Vilna Home Page
Vilna Stories Menu
Vilna Stories
City of Vilnius, 1915

by Anatolii Chayesh
Translated by Gordon McDaniel


Toward evening on August 14, 1915, on the outskirts of the city,
especially in Snipishky, the Cossacks became unruly, demanding vodka,
bothering women. On Kurland Street, Cossacks broke into a Jewish
watchmaker's shop and destroyed it. On 1st Solomian Street, they broke
into the apartment of Sima Balitsky, and neighboring apartments, at
night demanding women. The alarmed inhabitants of Snipishky, gathering
their belongings, fled to Vilnius on the 15th.

On Novgorod and Kiev Streets, Cossacks threatened to cut up all
the Jews before they left. It became impossible to stay on the
outskirts. Many Jews moved to the center of the city, hoping that they
would be safe there.

But even in the center of the city, on Sholenov Street, an old NCO
came up to Peisakh Obelnitsky from Oran 31 on August 19th and asked
him where he had come from. In response, Obelnitsky asked, "Why do you
need to know?" The NCO stubbornly tried to get an answer, and when he
found out where Obelnitsky had come from, said he would take him to
the commandant. When Obelnitsky saw that they were not taking him in
the direction of the train station, where the commandant was, but in
the other direction, to Lipovka, he said we would not go any further.
The NCO struck him with the butt of his rifle. That was on a street
full of people, but no one approached. The NCO called over a second
Cossack and they took him outside town, beat him badly and stole 200
rubles. He tried to file a complaint, but the gendarmerie said it was
none of their business, the criminal investigators had been evacuated,
and so the matter ended.

Rumors about excesses so alarmed the inhabitants that there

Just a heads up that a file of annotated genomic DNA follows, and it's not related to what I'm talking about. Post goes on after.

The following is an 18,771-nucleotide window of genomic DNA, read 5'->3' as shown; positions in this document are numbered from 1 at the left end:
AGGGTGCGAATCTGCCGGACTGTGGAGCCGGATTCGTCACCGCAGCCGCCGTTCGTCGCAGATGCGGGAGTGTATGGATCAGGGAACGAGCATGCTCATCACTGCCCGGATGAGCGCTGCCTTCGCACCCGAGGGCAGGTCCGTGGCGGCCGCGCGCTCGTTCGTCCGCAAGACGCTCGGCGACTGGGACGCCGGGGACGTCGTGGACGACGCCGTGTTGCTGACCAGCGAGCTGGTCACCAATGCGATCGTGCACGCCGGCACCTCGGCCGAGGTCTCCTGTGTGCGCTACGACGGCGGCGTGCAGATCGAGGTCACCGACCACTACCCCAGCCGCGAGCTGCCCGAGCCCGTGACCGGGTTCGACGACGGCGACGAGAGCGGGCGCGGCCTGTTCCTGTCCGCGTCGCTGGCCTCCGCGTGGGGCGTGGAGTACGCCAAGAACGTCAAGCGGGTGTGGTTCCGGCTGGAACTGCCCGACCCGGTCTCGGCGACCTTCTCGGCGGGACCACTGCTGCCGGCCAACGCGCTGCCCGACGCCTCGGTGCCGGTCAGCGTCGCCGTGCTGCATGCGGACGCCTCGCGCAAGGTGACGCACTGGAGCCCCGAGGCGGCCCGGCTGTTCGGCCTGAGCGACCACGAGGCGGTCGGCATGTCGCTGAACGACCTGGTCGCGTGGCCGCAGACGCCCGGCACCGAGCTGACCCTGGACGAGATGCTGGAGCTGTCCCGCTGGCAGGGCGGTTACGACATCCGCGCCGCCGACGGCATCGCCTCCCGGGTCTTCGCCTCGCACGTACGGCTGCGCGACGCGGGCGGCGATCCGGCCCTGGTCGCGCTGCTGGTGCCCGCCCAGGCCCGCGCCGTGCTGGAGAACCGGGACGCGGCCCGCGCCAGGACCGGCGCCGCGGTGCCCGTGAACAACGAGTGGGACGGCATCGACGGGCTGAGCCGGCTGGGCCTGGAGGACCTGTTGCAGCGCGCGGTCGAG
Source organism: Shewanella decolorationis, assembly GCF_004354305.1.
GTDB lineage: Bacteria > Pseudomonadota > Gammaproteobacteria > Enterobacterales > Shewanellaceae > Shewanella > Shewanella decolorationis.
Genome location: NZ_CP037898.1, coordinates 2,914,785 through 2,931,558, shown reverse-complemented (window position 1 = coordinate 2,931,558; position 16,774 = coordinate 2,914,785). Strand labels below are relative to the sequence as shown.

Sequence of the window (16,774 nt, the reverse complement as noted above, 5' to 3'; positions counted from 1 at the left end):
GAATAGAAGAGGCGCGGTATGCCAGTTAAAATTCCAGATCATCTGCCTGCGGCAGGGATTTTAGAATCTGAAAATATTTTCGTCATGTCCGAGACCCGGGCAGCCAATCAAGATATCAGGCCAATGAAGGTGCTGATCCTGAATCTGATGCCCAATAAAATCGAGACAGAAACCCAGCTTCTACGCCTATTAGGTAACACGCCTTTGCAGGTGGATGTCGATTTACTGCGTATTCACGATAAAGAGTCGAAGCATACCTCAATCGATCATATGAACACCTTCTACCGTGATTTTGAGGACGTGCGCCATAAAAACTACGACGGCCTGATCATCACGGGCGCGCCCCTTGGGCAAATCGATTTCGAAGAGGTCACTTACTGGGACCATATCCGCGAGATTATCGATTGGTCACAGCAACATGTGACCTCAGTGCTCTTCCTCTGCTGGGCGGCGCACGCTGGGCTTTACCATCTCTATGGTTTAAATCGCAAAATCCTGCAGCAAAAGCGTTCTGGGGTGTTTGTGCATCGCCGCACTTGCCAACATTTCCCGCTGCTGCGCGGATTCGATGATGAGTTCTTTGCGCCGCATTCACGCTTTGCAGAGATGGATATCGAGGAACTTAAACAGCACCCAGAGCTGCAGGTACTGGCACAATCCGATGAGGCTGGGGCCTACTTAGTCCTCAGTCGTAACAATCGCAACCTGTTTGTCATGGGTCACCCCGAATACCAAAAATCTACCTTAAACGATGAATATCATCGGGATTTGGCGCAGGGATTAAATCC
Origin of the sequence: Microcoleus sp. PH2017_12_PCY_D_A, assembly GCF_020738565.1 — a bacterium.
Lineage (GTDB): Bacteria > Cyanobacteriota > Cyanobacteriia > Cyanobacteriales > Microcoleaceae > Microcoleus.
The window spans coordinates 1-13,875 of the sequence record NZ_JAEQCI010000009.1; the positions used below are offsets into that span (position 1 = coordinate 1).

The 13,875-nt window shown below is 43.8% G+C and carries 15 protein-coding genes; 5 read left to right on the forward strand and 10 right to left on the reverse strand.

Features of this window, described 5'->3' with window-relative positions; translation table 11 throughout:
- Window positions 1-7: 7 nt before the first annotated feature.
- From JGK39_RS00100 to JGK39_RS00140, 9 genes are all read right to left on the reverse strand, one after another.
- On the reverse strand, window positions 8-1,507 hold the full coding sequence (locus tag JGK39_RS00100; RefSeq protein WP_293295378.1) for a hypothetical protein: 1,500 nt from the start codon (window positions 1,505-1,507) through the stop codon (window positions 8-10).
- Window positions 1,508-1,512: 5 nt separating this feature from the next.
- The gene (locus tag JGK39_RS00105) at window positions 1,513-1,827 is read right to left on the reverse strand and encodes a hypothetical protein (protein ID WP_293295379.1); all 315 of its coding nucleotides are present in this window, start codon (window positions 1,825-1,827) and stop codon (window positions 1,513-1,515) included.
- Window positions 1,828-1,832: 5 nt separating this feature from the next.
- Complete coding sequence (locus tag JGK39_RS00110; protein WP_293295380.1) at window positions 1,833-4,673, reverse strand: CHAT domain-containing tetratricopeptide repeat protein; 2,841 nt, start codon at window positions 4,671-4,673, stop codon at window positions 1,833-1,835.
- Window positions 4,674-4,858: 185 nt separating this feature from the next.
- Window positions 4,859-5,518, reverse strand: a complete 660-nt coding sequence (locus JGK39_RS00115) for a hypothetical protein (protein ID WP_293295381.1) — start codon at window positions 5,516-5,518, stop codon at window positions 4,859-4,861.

appeared an announcement over the signature of the army commander,
General Rodkevich, in the newspapers of August 28:

"Among the population in the region of military activities there
are rumors about plundering and assault against civilians, supposedly
by Cossack units.

I suggest that the population of the region of the army under my
command treat these rumors with the greatest circumspection possible
and not facilitate their dissemination. The majority of these rumors
come from persons wishing in one way or another to cause discord
between the soldiers and civilians. Individual cases of rude behavior
of Cossacks toward civilians are given the coloration of almost
general plundering and assault against civilians.

In order to maintain the life and property of civilians, it is
ordered, after investigation, to call to account any military rank
guilty of illegal behavior toward civilians with the full force of the
law, even to the most severe measures.

In order to prevent in the future even individual cases of damage
to the interests of the population of the region of the army under my
command, I am taking measures and issue the corresponding orders.

I also declare a mandatory evacuation of all those subject to
military service between the ages of 18 and 45; the remaining
population may either stay or voluntarily move to the interior of the

The population will be informed in sufficient time of the approach
of the enemy, and at that time those who wish to leave must do so
quickly and not wait for the arrival of military personnel, because
the soldiers will keep refugees off the road so as not to interfere
with the movement of men and materiel.

At present, population will be evacuated from the region west of
the line Inturki - Nemenchin - Kiiany - Pavlovo - Voronovo.

The population remaining will be provided foodstuffs in monthly
rations ..."

The Jewish inhabitants were frightened and often saved themselves
by fleeing. On the ways out of Vilnius, on the main highways, in
places were there were few Jews, everywhere one could see their
boarded-up homes. In Rukoiniky, Medniky, and Nemenchin32, everywhere
the same picture: troops would pass through, and Jews, fearing
excesses, would move into larger towns or to Vilnius. But even in
larger towns there was unrest. In Smorgon, Oshmiany, and Vileika33,
everywhere there was almost a pogrom situation. The entire fate of the
Jews depended upon the mercy of the local commander. His energetic
interference occasionally prevented catastrophe. In Oshmiany, only the
constable responsible for the Jews was beaten. In Molodechno, in order
to suppress drunken soldiers, arms were deployed and there were dead
and wounded. In Vileika, the commander gave orders not to touch the
civilian population. Without their interference in these places, where
now tens of thousands of soldiers were concentrated, the situation of
the Jewish population would have been unbearable